Russia strives to lead the global block chain movement; Even President Vladimir Putin is looking at the creation of a national cryptocurrency.
But the main task to promote the world block chain economy is implemented by small groups of special software engineers working far behind the Kremlin’s walls, tirelessly working in the back rooms and squeezing offices to use financial evolution.
The founder of the Token Fund, Vladimir Smerkis, is one of the soaring figures on the Blockchain scene, alongside Ethereum founder Vitalik Buterin and Bitcoin ambassador Andreas Antonopoulos. The fund, opened at the beginning of 2017, is working on a software that manages the cryptocurrency assets of individuals, companies and mutual funds in Eastern Europe.
A former manager of Mail.Ru, Smerkis recently opened an office in Dubai, UAE, covering the Middle East, North Africa and Sub-Saharan Africa.
The fund model was so successful that investors and hedge funds from South Africa to Switzerland wanted to label their systems in their local markets.
Opinions helped Vladimir and his team to think. Instead of licensing the software to worldwide investment companies, she decided to create a turnkey platform for global users, Tokenbox.io, and decide on a planned round of financing for the project next month.
Previously, He talked about his vision for the future of crypto currencies, the company’s plans for Africa, and how the blockchain could change the world.
African governments do not know what to do with their cryptocurrencies
Take Nigeria, for example, the largest economy in the continent. The Central Bank talked about warning local banks of trading in virtual currencies and investigating potential policy recommendations. In Kenya, authorities ceased comparing crypto currencies and pyramid schemes to create a task force to examine the potential benefits of basic block chaining technology.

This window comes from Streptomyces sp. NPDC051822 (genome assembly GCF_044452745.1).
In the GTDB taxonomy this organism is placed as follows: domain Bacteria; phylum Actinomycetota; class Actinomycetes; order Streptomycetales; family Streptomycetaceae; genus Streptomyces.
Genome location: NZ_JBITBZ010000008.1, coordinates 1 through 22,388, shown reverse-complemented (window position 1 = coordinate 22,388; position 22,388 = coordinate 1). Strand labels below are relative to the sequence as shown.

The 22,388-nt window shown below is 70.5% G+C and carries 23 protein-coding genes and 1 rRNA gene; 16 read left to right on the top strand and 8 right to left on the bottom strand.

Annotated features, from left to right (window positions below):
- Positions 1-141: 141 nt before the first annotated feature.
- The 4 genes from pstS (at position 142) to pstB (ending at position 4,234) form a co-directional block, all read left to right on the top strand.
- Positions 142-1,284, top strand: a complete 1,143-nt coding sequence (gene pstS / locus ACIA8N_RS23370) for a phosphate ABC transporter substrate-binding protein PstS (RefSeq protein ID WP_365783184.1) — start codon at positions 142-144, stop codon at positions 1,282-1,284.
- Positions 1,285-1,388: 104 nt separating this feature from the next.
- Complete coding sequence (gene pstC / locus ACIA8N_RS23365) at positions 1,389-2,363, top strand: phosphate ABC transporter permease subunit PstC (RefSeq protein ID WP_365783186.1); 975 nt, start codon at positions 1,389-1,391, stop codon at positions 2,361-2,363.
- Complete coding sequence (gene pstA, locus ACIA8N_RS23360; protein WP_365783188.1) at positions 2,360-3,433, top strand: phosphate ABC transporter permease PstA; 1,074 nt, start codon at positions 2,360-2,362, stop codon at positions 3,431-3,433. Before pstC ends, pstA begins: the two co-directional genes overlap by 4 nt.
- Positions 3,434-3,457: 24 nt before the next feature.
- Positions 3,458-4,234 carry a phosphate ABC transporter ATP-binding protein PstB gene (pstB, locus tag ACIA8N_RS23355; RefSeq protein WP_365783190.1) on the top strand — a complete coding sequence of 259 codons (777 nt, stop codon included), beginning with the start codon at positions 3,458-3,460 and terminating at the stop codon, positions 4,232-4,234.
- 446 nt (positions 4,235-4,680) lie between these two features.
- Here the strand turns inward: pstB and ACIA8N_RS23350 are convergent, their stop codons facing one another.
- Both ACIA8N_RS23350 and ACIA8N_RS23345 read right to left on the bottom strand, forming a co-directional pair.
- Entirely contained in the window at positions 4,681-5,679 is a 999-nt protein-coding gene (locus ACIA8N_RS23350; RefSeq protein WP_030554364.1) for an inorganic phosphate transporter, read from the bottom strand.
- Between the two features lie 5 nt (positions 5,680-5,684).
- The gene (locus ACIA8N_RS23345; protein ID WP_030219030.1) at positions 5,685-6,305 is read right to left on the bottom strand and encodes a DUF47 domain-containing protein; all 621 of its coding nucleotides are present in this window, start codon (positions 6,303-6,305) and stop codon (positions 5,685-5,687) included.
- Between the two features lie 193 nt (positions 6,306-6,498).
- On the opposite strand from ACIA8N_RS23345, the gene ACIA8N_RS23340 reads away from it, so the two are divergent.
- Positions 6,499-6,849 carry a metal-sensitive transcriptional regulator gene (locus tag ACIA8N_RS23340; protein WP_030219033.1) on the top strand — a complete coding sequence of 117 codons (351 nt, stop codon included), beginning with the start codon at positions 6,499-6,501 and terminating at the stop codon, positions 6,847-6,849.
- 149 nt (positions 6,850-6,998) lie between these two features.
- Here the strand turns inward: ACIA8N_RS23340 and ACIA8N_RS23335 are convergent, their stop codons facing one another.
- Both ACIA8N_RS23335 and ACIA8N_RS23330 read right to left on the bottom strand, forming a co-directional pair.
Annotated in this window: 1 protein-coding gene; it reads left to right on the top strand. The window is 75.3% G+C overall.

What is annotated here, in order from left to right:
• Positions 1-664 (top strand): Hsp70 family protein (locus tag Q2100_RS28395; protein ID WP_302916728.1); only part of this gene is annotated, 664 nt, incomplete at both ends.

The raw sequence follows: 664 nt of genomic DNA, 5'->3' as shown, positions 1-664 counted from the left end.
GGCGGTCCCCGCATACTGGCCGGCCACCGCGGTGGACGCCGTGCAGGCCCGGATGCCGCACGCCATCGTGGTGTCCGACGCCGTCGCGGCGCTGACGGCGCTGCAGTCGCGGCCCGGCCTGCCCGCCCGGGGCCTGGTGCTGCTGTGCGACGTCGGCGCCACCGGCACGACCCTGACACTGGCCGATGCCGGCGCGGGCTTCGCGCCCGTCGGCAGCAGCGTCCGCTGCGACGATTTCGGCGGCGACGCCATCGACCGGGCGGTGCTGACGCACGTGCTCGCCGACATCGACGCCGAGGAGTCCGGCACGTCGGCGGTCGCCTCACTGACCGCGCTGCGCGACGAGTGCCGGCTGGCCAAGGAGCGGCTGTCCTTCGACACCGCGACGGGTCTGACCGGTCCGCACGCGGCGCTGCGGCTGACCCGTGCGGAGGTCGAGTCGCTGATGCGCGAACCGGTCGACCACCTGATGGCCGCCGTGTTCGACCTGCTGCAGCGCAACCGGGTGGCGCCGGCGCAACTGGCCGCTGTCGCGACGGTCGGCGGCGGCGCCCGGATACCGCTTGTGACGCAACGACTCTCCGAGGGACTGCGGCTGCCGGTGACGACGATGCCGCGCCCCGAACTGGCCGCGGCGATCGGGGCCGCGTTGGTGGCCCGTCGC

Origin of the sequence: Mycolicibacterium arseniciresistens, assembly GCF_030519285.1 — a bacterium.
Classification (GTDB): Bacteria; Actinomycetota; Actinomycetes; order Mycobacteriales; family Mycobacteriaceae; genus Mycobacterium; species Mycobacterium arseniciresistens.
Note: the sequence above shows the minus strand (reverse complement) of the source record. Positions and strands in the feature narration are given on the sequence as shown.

This silence and strong embassy mix is common across the continent. A new report by Ecobank about the state of the cryptocurrency regulation in Sub-Saharan Africa. Only two of the 39 analyzed countries have shown a positive or permissive stance on the crypto currencies of South Africa and Swaziland, while only Namibia cryptocurrencies have been banned. Elsewhere, cryptocurrencies are stuck in the regulatory limbo.
But while governments are trying to decide, citizens in many countries are warming up for virtual currencies. In Zimbabwe, the Cryptocurrency trade increased rapidly due to the economic crisis with the return of local residents to the value store. Indeed, for a short time, Zimbabwe had the highest bitcoin prices in the world. In Nigeria, crypto currencies have also become popular: last year in Nigeria, peer-to-peer bitcoin trade increased by 1,500% – only crossed by China.
Without a coherent arrangement, local cryptocurrency entrepreneurs are inspired by other places. Timco Ajiboye, co-founder of Bitcoin Africa, a bitcoin swap, says the company is modeling its security features according to the stock markets in more regulated countries. Ultimately, governments on the continent will decide on the regulation of virtual money. At that time, Ajiboye says the focus should be game to make the risks of encryption synonymous with higher security than it is even if it means pushing local exchanges and entrepreneurs to improve their games.